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I know George Monbiot best for his excellent articles about Neoliberalism and was shocked to read his article about education, In an age of robots, schools are teaching our children to be redundant. The very title sounds like the kind of click-bait that the WEF, OECD, or World Bank uses to push their neoliberal agendas: Preparing for the Robots: Which Skills for the 21st Century Jobs?

Monbiot frames education as having a fundamentally economic purpose:

In the future, if you want a job, you must be as unlike a machine as possible: creative, critical and socially skilled. So why are children being taught to behave like machines?

He makes sweeping generalizations about what classrooms and pedagogy look like:

So why are they dragooned into rows and made to sit still while they are stuffed with facts?

And adopts the ‘no change’ view that education adheres to a ‘factory model’:

There is, as Graham Brown-Martin explains in his book Learning {Re}imagined, a common reason for these perversities. Our schools were designed to produce the workforce required by 19th-century factories. The desired product was workers who would sit silently at their benches all day, behaving identically, to produce identical products, submitting to punishment if they failed to achieve the requisite standards. Collaboration and critical thinking were just what the factory owners wished to discourage.

As far as relevance and utility are concerned, we might as well train children to operate a spinning jenny. Our schools teach skills that are not only redundant but counter-productive. Our children suffer this life-defying, dehumanising system for nothing.

As Fred Bartles pointed out to me, Monbiot has not exactly joined the GERM movement that advocates market-based solutions to education, which is a central plank of Milton Friedman’s Neoliberalism. But Monbiot sounds an awful lot like the worst neoliberal policy cliches when he talks about making sure we “equip children for the likely demands of the 21st century” and prepare kids for “the real world.”

Compare Monbiot to Andreas Schleicher’s (OECD) Case for 21st Century Learning: “How do we foster motivated, dedicated learners and prepare them to overcome the unforeseen challenges of tomorrow? The dilemma for educators is that routine cognitive skills, the skills that are easiest to teach and easiest to test, are also the skills that are easiest to digitize, automate or outsource.”

Or to the WEF: “Most education systems today are based on models put in place over a century ago. Fragmented attempts at reform and modernization have proven, in most cases, insufficient in addressing the growing gap between conventional education systems, the demands of modern life and new labour markets. Governments, businesses and individual learners must grasp the need for real, comprehensive change in order to close the preparedness gap as the world enters the Fourth Industrial Revolution.”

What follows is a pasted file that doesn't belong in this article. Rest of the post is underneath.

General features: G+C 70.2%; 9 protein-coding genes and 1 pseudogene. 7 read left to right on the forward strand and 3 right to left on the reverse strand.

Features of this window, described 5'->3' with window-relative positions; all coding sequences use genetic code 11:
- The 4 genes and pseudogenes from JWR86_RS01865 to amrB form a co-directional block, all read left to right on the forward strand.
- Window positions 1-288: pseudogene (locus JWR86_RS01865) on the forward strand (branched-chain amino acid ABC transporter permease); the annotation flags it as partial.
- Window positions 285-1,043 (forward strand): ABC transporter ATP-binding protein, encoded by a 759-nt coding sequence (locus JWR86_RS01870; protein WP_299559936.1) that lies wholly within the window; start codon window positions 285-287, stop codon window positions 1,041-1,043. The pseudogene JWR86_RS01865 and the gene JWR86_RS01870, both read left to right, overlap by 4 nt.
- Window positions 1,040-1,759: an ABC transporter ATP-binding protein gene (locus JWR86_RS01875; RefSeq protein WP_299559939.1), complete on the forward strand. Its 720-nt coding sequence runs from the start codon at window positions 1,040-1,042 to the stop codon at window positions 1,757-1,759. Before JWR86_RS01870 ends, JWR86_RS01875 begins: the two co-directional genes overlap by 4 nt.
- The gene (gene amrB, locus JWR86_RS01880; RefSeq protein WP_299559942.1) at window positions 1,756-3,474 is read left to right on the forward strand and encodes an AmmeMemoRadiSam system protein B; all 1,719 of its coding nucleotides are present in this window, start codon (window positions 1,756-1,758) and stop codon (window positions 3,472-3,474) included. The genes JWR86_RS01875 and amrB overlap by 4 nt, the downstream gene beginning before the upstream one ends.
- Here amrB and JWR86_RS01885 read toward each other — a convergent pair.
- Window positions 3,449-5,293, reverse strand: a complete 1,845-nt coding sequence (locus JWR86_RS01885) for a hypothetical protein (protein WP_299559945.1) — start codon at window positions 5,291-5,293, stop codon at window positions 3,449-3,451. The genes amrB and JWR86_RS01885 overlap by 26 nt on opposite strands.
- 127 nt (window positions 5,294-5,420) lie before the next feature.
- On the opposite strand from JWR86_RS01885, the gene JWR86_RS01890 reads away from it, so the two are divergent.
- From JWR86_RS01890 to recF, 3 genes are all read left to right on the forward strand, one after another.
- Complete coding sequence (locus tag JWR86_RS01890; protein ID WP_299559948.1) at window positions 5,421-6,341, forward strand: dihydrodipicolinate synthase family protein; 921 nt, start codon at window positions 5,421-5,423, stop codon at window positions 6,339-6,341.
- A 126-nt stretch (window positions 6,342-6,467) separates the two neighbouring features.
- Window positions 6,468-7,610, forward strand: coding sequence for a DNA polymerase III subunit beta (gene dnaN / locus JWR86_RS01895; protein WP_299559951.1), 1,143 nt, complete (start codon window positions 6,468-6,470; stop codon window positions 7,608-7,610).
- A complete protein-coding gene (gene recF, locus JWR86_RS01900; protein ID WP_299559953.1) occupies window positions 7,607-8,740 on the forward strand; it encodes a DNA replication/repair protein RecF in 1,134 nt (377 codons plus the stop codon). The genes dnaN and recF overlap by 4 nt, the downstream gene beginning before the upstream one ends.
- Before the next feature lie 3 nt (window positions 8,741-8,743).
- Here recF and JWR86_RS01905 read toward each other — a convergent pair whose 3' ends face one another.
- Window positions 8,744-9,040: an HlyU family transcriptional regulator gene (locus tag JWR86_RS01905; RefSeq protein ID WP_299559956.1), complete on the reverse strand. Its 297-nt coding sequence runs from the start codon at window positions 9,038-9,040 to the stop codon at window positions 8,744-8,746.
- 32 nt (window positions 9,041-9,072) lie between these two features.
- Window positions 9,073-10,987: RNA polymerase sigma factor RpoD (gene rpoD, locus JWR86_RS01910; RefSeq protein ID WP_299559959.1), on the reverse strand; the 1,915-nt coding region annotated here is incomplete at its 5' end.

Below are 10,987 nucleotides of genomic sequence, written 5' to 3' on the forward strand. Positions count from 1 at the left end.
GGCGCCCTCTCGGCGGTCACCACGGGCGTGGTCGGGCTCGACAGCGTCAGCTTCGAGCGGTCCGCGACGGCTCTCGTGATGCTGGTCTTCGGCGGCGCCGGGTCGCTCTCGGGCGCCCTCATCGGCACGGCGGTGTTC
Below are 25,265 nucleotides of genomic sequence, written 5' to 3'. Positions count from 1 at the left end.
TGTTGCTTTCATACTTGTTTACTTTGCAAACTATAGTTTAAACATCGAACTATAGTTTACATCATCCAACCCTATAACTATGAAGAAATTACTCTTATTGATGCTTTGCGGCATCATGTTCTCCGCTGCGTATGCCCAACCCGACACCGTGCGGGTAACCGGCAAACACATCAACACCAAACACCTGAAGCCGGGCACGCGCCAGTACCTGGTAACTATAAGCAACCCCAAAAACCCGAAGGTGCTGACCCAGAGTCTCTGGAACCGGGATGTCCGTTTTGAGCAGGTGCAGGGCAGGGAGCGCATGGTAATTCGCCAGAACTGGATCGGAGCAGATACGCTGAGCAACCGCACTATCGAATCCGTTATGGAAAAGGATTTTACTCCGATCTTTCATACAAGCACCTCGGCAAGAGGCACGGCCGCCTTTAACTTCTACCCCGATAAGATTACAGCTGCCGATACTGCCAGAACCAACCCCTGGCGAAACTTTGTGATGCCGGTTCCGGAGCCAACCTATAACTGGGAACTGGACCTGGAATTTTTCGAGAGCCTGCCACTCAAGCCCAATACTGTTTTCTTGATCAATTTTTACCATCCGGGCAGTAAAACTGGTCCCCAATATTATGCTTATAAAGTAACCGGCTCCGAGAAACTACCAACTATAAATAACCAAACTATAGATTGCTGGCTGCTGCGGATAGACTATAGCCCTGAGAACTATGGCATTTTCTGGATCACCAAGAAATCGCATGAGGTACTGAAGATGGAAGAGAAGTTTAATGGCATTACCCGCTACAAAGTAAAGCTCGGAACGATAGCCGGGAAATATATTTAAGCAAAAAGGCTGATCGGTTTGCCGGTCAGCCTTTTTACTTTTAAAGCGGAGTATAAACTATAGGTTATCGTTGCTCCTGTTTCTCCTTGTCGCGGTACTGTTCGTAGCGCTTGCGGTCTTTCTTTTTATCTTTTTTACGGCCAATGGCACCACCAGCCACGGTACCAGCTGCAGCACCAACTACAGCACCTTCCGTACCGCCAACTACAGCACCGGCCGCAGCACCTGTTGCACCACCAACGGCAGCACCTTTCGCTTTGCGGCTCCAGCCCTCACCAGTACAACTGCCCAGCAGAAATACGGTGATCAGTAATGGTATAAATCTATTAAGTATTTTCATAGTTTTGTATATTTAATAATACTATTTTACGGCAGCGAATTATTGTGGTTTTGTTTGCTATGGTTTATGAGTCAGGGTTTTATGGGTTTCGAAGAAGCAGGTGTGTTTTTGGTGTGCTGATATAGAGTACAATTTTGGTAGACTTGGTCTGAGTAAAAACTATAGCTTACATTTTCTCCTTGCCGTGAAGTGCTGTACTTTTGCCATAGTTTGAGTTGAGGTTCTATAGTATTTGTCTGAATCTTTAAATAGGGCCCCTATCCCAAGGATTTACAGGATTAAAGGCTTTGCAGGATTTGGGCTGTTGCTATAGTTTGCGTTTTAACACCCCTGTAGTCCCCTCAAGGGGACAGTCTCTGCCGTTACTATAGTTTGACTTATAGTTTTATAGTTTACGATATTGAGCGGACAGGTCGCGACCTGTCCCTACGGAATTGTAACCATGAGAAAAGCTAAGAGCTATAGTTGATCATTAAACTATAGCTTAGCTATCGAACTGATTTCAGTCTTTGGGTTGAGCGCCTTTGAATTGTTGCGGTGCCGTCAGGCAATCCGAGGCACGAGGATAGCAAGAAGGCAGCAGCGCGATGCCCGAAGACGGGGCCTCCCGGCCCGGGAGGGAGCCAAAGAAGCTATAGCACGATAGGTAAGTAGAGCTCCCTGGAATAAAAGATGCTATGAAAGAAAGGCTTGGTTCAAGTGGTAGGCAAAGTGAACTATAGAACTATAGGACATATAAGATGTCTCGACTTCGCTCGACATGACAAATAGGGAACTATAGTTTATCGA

In each case, the focus rests on preparation for the economy. So while, for Monbiot, the market is not the solution to creating better schools, better schools are supposed to serve the market. In a typology of futures, Kent de Heyer, drawing on Neil Gough, argues that tacit, token, and taken for granted futures encourage us to ‘act out someone else’s scenes’ – the market’s – rather than imagine better possibilities than what currently seem probable. The tacit are “never clearly stated” (real world), the token are cliches (21st Century), and the taken for granted assume ‘more of the same’ (increasing automation).

We should be skeptical of any sweeping generalizations about schools all being stuck in the past, especially some monolithic industrial era past, as Audrey Watters has cautioned. Keri Facer points that the ‘no change’ myth, essentially a token past,

presents a profoundly anti-progressive account of education history, one which does little justice to the dynamism of educators, educational activists and their capacity to act as a force for change in the world. The argument that the last century has seen few changes in schools, after all, relies on a particularly partial view of what counts as change. It requires in western countries, for example, that we overlook the fact that women and people of colour are now assumed to have the same educational rights as men and white people, that those with learning difficulties and physical disabilities are accorded respect and education rather than being consigned to asylums, and that children and young people have a right to protection from physical harm and abuse, rather than benefiting from being ‘taught a lesson’. While such rights are yet to translate into true equality, a perspective that nothing has changed in education might nonetheless be seen to be one that emerges from a particularly privileged position in which such rights are taken for granted. Such a ‘no change’ narrative serves to exclude progressive accounts of educational change, and to discourage an awareness of the gains that have already been made and consequently might be built upon in the future.





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